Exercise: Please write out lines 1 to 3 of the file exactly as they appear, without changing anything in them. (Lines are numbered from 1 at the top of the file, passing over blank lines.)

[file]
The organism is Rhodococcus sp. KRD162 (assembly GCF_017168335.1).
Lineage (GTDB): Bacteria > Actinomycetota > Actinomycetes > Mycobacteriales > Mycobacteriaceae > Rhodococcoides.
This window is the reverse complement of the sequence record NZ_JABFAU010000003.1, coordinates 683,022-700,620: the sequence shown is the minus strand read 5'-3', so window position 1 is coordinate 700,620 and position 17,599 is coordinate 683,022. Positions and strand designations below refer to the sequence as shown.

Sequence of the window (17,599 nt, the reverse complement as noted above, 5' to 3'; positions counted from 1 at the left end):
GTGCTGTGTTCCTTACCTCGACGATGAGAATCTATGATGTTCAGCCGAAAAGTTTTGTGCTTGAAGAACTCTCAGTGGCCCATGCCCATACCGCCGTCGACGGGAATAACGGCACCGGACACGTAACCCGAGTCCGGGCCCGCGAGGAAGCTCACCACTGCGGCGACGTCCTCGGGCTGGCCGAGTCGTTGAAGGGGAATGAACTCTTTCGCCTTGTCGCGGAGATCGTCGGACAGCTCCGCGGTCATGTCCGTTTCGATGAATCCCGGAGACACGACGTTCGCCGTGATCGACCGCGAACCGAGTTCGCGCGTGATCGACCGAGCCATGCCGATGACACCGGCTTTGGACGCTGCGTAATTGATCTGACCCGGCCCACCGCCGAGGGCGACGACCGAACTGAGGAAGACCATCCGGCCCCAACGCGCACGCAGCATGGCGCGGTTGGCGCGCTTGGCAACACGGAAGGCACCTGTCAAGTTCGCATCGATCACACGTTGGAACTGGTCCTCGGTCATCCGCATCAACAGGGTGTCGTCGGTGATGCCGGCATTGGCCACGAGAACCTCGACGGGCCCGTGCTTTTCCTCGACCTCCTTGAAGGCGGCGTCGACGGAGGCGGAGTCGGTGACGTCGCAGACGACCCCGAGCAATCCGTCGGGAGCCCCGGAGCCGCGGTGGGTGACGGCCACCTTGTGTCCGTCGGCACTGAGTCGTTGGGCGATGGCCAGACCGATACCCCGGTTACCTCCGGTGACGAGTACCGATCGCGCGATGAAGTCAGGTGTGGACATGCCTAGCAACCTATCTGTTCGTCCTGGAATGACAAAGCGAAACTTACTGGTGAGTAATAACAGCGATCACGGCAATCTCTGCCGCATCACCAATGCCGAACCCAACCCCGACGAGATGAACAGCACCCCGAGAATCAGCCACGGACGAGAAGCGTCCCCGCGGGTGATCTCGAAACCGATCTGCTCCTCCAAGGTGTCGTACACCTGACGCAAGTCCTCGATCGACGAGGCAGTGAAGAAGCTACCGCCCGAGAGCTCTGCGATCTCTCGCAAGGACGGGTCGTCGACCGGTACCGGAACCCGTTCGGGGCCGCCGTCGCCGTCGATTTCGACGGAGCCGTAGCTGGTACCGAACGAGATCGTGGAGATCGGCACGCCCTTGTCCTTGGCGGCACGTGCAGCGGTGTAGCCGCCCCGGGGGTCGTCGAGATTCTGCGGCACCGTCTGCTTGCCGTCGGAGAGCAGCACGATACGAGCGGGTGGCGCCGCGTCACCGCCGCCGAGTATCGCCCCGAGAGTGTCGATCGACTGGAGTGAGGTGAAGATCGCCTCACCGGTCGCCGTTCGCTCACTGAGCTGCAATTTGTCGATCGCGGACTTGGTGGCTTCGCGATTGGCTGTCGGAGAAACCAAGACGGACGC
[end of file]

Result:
The organism is Rhodococcus sp. KRD162 (assembly GCF_017168335.1).
Lineage (GTDB): Bacteria > Actinomycetota > Actinomycetes > Mycobacteriales > Mycobacteriaceae > Rhodococcoides.
This window is the reverse complement of the sequence record NZ_JABFAU010000003.1, coordinates 683,022-700,620: the sequence shown is the minus strand read 5'-3', so window position 1 is coordinate 700,620 and position 17,599 is coordinate 683,022. Positions and strand designations below refer to the sequence as shown.